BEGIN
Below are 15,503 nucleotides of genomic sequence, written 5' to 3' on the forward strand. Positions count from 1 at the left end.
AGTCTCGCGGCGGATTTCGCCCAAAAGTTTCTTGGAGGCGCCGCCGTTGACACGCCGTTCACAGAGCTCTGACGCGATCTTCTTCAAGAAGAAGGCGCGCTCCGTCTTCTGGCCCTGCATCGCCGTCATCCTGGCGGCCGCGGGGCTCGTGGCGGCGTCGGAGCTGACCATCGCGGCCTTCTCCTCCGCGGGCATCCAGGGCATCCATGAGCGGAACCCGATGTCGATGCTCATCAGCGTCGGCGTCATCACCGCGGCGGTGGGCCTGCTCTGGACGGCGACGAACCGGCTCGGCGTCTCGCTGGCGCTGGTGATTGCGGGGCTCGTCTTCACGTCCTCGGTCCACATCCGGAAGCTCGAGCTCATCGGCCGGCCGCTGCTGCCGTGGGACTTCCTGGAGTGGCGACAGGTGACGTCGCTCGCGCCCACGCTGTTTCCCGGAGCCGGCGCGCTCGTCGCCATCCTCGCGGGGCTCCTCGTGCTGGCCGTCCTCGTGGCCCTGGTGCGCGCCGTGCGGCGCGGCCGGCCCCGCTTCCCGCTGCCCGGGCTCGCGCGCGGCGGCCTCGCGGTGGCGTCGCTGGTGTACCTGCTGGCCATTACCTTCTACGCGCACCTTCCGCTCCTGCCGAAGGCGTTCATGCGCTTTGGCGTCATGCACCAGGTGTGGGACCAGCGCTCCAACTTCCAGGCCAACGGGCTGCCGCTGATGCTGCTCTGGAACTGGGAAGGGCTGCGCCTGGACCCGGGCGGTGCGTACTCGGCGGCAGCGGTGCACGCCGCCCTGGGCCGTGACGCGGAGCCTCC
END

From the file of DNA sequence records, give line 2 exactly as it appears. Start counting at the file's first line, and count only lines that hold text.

AGTCTCGCGGCGGATTTCGCCCAAAAGTTTCTTGGAGGCGCCGCCGTTGACACGCCGTTCACAGAGCTCTGACGCGATCTTCTTCAAGAAGAAGGCGCGCTCCGTCTTCTGGCCCTGCATCGCCGTCATCCTGGCGGCCGCGGGGCTCGTGGCGGCGTCGGAGCTGACCATCGCGGCCTTCTCCTCCGCGGGCATCCAGGGCATCCATGAGCGGAACCCGATGTCGATGCTCATCAGCGTCGGCGTCATCACCGCGGCGGTGGGCCTGCTCTGGACGGCGACGAACCGGCTCGGCGTCTCGCTGGCGCTGGTGATTGCGGGGCTCGTCTTCACGTCCTCGGTCCACATCCGGAAGCTCGAGCTCATCGGCCGGCCGCTGCTGCCGTGGGACTTCCTGGAGTGGCGACAGGTGACGTCGCTCGCGCCCACGCTGTTTCCCGGAGCCGGCGCGCTCGTCGCCATCCTCGCGGGGCTCCTCGTGCTGGCCGTCCTCGTGGCCCTGGTGCGCGCCGTGCGGCGCGGCCGGCCCCGCTTCCCGCTGCCCGGGCTCGCGCGCGGCGGCCTCGCGGTGGCGTCGCTGGTGTACCTGCTGGCCATTACCTTCTACGCGCACCTTCCGCTCCTGCCGAAGGCGTTCATGCGCTTTGGCGTCATGCACCAGGTGTGGGACCAGCGCTCCAACTTCCAGGCCAACGGGCTGCCGCTGATGCTGCTCTGGAACTGGGAAGGGCTGCGCCTGGACCCGGGCGGTGCGTACTCGGCGGCAGCGGTGCACGCCGCCCTGGGCCGTGACGCGGAGCCTCC